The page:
I first started using kettlebells in 2007. I had done several instructors certifications that year so I thought I knew a thing or two about how to use them. One thing I didn’t know, unfortunately, was how important looking after your hands really is! If you get pain from your calluses while training, you’d be wise not to simply ignore it.

When I was in the military, I used to use to take a kettlebell with me on vehicle-mounted patrols. For such a versatile tool, a kettlebell really doesn’t take up much room! My favourite exercise was the kettlebell snatch — it works the entire body in a short time. I really felt like I had worked hard after a session of snatches. The downside was how sore my hands used to get — I forever had little annoying blisters and rips on my fingers and palms.

At the time, my training partner and I found a kettlebell snatch challenge called the secret service snatch test. It comprised of 200 snatches in 10 minutes with a 24kg kettlebell. We thought we’d train up for it and give it a go.

What Could Possibly Go Wrong?

On my first attempt, I ripped nearly the whole surface area of my palms off. Due to the blood on the bell, it became so slippery that I couldn’t even hold onto it. This was only 130 snatches in — needless to say, things went south much sooner than I’d expected!

While you may not find your own training so extreme, anyone who spends a fair amount of time using both kettlebells and barbells eventually comes into problematic hand soreness and or the tearing of calluses.

Personally, I was unable to do any serious lifting for two weeks after that incident while my hands healed.

Why We Get Calluses

I certainly wasn’t going to allow a repeat of that incident, so I did some research and found that my technique could be improved. More importantly, I could no longer ignore caring for my hands. No more ripped calluses for me!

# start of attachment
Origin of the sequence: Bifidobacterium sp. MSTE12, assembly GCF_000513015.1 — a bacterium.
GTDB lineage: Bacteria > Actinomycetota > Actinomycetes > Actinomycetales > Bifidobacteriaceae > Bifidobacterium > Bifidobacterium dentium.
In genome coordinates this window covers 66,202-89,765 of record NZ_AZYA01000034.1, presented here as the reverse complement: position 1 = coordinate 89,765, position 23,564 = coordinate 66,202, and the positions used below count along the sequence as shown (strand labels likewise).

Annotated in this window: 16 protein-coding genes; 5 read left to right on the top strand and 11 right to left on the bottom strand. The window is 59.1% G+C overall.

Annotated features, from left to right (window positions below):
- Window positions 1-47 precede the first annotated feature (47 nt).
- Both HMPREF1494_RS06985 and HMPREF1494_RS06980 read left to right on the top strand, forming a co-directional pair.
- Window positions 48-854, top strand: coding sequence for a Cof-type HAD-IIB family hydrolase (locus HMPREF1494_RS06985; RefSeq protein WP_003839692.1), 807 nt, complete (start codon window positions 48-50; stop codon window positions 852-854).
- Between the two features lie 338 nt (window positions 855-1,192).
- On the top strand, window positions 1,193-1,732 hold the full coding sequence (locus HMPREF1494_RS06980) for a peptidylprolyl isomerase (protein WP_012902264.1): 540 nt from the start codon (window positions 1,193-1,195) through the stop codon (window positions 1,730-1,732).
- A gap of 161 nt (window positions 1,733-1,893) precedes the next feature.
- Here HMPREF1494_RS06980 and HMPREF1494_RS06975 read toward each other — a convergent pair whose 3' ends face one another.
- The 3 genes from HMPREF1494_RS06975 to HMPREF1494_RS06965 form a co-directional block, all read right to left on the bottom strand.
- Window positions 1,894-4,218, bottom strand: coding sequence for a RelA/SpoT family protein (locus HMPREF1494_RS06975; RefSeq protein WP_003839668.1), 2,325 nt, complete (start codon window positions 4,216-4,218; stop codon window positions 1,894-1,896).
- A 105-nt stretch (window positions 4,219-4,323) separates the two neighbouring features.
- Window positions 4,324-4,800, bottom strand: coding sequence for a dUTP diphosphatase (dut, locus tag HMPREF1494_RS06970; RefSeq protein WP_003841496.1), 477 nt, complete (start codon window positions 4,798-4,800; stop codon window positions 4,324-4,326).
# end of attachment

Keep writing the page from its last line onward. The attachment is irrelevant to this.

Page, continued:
When you think about it, it really does make sense. Just about every important exercise you do involves your hands in some way, and nothing hammers this home like being unable to use them. We take the time to stretch and massage our muscles, but what do we do for our hands?

Davis’ law is is a physiological principle stating that soft tissue heals according to the manner it’s mechanically stressed.

Basically the more stress you place on your hands by lifting, pushing and pulling heaving loads, the more your hands will adapt by growing ‘padding’ to protect them. This excess padding unfortunately has a nasty habit of pinching between the bottom of your fingers and the barbell or kettlebell.

Calluses Are Natural, So What’s The Problem?

When your skin is pinched, it hurts. This isn’t the type of pain you get from having worked a muscle, either. It’s an alarm signal to get your attention.

When experiencing pain, your body will always try and move you away from it. Whether you like it or not, your movement patterns are going to change to try and minimise the amount of pain you feel.

When you move your body away from pain for prolonged periods of time, you start to compensate. Compensate for long enough, and it’s not compensation anymore. It’s normal. The moment that compensatory patterns become normal is the moment that you start setting yourself up for injury in the longer term.

How To Deal With Calluses

If your pain is quite bad initially, you’re going to want to soak your hands in water for 5 minutes or so. This will help soften them up. Once you’ve done that, dry off and use some 120 grit sand paper to sand back troublesome areas.

Sounds crazy, but I usually roll the sandpaper up so I can more accurately target the built up areas. When sanding like this the skin should come off in rolls. Remember using an eraser back in school? It’s going to look like that.

The motion needs to be quite hard and fast and builds up friction so don’t be scared to really hook in.

Once things have settled down a bit, using a pumice bar on the affected areas in the shower each night is enough to keep your calluses at bay.

Sanding your hands will leave them quite dry, so use a quality moisturiser at night before bed and first thing in the morning (yes, moisturiser!). Obviously, you don’t want to rock up to the gym with slippery lotion on your hands, so don’t do it right before you train!

Snatch Test Victory

After resting my hands and starting my own weekly hand care ritual, I have barely had a problem with my hands since. I went back and passed that snatch test on my very next attempt, and I attribute most of my success that the effort I put into taking care of my hands. Calluses are a natural part of your body adapting to the stresses we put on our hands when we train, but that doesn’t mean you can take them for granted!